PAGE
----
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BIM for safety: How to use BIM/VDC tools to prevent injuries on the job site

BIM and Information Technology

BIM for safety: How to use BIM/VDC tools to prevent injuries on the job site

Gilbane, Southland Industries, Tocci, and Turner are among the firms to incorporate advanced 4D BIM safety assessment and planning on projects.

By David Barista, Editorial Director | February 8, 2015
Gilbane created this 4D simulation to help visualize the planned work areas near public thoroughfares on a recent project. Rendering: Gilbane Building Company

Gilbane created this 4D simulation to help visualize the planned work areas near public thoroughfares on a recent project. Rendering: Gilbane Building Company

In early 2008, as a storm approached northern Michigan, a 19-year-old construction worker raced to the rooftop of a multifamily building to clear the area of construction debris. Unaware that a metal roof curb—which was not secured or labeled—was covering a make-up air shaft, the worker tried to move the curb onto a stack of plywood. He fell through the roof opening 69 feet to his death.

In late 2009, in Washington state, a 45-year-old carpet installer was unloading 12-foot-long carpet rolls from a skip box through a window onto the fourth floor of a hotel project. With one foot on the window sill and the other on a roll of carpet protruding from the skip box, the laborer, who was not wearing fall protection, slipped and fell 32 feet to the concrete sidewalk below, causing fatal injuries.


1. Prefabrication—Moving work to a warehouse environment greatly reduces the risk of slips, trips, falls, and soft-tissue injuries. 

2. Safety hazards analysis—Firms are using software tools to quickly scan BIM models for problem areas, such as floor and roof penetrations, and coordinate necessary safety provisions.  

3. Site coordination—Advanced construction sequencing and dimensional analysis allow firms to better track and manage site logistics and layout.

4. Facilities O&M planning—With the BIM model serving as a virtual mockup, firms can work with facilities teams to optimize spaces for faster, safer maintenance tasks.  

5. Day-to-day safety coordination—Safety managers can access the BIM model on the job site, helping to improve inspections and validate that safety provisions are being met.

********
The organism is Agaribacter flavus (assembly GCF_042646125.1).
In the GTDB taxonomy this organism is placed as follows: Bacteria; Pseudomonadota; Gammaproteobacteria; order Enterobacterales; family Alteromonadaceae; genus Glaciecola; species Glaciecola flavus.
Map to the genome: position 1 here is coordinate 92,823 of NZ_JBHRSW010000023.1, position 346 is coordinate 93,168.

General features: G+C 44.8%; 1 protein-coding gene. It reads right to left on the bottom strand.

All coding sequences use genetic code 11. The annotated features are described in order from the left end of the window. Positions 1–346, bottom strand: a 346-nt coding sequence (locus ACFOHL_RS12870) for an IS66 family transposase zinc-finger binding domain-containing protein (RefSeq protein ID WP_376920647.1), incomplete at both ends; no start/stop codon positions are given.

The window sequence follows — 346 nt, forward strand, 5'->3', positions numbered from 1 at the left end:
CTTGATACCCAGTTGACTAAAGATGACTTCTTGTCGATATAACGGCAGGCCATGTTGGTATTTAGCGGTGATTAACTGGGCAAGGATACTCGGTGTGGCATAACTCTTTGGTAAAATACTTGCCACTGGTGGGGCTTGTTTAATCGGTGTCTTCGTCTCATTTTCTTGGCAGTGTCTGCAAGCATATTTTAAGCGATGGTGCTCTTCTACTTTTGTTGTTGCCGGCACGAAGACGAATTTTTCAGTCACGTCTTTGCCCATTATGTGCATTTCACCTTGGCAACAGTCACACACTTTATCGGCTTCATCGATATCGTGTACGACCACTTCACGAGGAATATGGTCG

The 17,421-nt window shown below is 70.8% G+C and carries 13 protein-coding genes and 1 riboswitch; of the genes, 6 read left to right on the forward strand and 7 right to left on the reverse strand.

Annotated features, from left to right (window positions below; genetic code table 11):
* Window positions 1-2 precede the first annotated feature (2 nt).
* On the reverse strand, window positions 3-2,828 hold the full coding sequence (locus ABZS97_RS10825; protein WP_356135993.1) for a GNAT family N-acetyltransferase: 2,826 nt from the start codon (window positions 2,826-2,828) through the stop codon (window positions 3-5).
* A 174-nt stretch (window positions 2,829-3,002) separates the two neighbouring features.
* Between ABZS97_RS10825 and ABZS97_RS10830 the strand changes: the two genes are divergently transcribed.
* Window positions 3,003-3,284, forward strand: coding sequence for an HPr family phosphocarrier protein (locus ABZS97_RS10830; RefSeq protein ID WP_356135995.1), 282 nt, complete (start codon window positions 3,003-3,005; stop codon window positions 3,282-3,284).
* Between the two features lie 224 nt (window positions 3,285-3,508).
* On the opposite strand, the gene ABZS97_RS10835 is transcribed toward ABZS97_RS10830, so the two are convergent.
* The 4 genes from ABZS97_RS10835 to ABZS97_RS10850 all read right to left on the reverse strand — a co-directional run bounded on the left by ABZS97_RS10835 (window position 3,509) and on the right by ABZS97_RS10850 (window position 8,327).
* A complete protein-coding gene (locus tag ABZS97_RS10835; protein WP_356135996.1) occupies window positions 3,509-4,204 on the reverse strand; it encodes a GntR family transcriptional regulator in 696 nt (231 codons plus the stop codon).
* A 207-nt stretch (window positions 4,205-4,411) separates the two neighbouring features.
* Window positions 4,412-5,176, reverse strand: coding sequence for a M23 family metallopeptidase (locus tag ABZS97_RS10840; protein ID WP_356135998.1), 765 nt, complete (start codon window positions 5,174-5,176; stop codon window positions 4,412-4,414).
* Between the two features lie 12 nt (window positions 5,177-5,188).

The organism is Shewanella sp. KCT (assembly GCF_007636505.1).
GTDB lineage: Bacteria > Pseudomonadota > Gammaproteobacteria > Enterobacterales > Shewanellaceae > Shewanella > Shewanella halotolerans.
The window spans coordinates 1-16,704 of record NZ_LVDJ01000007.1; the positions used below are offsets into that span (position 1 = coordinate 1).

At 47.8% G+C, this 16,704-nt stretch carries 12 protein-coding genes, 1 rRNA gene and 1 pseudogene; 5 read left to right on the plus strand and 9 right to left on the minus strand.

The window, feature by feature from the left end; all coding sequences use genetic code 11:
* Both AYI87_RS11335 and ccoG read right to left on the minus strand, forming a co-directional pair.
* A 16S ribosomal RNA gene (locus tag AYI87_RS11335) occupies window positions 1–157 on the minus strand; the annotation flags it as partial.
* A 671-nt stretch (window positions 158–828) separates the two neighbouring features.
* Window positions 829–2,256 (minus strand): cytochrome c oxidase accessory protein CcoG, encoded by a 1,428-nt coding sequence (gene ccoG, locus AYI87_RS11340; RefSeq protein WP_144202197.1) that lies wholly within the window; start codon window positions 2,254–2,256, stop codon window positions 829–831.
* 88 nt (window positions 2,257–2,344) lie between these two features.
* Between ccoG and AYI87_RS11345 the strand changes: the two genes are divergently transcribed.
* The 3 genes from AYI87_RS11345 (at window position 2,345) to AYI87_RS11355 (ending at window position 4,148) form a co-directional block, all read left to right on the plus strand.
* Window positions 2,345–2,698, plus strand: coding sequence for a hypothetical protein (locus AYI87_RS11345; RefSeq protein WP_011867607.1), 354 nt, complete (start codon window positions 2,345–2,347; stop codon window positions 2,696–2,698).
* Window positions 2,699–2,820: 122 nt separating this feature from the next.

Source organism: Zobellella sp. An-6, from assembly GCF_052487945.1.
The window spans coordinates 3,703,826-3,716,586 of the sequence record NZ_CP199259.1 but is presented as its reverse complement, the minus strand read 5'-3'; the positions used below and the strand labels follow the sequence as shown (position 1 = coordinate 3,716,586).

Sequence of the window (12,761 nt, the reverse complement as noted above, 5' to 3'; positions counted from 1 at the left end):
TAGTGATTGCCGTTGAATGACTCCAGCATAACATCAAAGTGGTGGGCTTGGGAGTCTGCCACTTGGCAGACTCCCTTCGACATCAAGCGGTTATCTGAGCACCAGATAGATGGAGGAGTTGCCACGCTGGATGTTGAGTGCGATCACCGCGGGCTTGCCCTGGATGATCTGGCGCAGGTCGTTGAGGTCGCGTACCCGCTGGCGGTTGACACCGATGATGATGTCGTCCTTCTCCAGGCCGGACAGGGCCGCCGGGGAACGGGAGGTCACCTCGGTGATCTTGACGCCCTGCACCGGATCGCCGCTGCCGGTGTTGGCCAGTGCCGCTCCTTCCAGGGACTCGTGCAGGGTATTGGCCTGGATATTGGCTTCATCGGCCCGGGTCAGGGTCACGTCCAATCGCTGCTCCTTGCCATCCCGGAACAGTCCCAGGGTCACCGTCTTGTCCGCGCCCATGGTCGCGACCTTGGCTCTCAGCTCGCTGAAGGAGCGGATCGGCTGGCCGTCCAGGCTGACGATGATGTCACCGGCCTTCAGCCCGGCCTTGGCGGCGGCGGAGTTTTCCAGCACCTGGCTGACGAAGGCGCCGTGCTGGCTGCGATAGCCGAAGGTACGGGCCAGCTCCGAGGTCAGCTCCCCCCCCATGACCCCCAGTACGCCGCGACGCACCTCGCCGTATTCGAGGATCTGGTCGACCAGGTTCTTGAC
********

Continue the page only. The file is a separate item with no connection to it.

Cases like these are all too common in the U.S. construction industry. Each year, the industry claims roughly 815 lives and accounts for more than 200,000 nonfatal injuries and illnesses, according to the Bureau of Labor Statistics.

A small but growing number of BIM/VDC and safety experts assert that the primary causes of job site injuries and fatalities—falls from roofs, ladders, and scaffolds; soft-tissue injuries from material handling; burns from hot work, such as welding—could be greatly minimized with advanced planning and coordination using BIM tools. The technology, they say, helps with preconstruction risk assessment of building projects and the day-to-day implementation of safety provisions on the job site. It also enables teams to utilize offsite prefabrication, preassembly, and other so-called “prevention through design” approaches.

“BIM-enabled prefabrication has allowed us to eliminate tens of thousands of excursions up ladders and lifts, and thousands of hours of hot work and general construction activities in ergonomically difficult situations,” says Tony O’Dea, Gilbane’s Director of Corporate Safety. “The most expensive source of worker’s comp is soft-tissue injuries, primarily related to material handling. Prefab gets trades off the site and into a safer, more ergonomic environment. It also gets materials and large equipment, such as scissor lifts, off the site.”



As part of its Preconstruction Safety Alignment and Risk Assessment program, Gilbane’s project teams, along with its Interdisciplinary Document Control Department, review project models to identify potential risks. Most teams also take part in a Lean strategy kickoff session, where opportunities for prevention through design, such as the use of prefab, are evaluated.

“After that, we make assignments of responsibility within the subcontractor agreements that will enforce our safety plan for the project,” says O’Dea.

Responsibility and enforcement are two of the biggest gaps in safety on construction sites, says John Tocci, Sr., CEO of Tocci Building Companies. His firm uses BIM model analysis to track obvious safety provisions like site conditions, perimeter protection elements, and hundreds of site exposures that “open up and close” during the course of a project, such as floor penetrations for elevator shafts and ductwork.


Turner Construction uses Solibri Model Checker software to write and apply custom rule sets to search for safety-related problem areas in BIM models, such as the location of fire extinguishers and material storage areas. Rendering: Turner ConstructionTurner Construction uses Solibri Model Checker software to write and apply custom rule sets to search for safety-related problem areas in BIM models, such as the location of fire extinguishers and material storage areas. Rendering: Turner Construction